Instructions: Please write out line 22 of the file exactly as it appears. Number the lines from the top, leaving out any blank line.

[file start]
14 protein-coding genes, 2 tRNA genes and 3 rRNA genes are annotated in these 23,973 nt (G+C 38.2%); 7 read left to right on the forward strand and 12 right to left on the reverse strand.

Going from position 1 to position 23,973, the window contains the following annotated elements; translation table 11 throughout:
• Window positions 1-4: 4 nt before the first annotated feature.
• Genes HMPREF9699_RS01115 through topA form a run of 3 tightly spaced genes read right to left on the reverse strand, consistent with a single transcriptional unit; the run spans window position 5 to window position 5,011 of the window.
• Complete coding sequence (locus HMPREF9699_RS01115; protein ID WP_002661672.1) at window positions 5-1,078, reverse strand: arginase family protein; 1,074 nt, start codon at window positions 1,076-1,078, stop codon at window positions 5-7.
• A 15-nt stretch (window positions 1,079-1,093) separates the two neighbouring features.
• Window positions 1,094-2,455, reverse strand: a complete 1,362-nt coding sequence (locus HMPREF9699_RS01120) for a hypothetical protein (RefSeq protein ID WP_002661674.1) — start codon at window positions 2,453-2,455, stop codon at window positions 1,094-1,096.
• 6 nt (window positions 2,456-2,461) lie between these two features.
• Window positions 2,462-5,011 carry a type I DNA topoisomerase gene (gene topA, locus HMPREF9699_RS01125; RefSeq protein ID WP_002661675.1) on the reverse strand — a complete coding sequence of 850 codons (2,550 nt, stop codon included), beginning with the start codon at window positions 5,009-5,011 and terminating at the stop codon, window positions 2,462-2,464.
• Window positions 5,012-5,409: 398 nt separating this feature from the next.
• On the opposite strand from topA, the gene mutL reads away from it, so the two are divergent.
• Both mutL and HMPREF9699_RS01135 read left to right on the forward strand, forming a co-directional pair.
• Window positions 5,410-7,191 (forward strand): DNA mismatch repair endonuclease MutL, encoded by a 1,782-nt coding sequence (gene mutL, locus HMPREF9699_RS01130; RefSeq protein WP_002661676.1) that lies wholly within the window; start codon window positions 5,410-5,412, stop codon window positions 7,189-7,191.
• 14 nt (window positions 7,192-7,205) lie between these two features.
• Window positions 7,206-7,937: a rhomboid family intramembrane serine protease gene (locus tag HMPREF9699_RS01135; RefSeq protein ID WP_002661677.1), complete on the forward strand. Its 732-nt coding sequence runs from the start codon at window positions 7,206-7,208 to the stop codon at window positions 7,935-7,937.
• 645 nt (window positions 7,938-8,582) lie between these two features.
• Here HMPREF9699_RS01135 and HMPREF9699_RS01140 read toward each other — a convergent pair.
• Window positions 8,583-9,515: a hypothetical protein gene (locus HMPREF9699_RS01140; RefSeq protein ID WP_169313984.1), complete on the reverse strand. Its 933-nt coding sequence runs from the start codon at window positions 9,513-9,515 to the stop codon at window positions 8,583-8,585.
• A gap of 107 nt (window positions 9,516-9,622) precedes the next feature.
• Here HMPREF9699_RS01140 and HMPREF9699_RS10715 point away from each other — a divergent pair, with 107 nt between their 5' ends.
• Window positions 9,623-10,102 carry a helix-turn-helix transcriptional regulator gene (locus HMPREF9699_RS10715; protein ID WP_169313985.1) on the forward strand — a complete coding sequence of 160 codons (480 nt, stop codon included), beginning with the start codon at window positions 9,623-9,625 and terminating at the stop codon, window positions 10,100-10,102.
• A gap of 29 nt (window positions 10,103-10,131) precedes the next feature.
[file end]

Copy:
• A gap of 29 nt (window positions 10,103-10,131) precedes the next feature.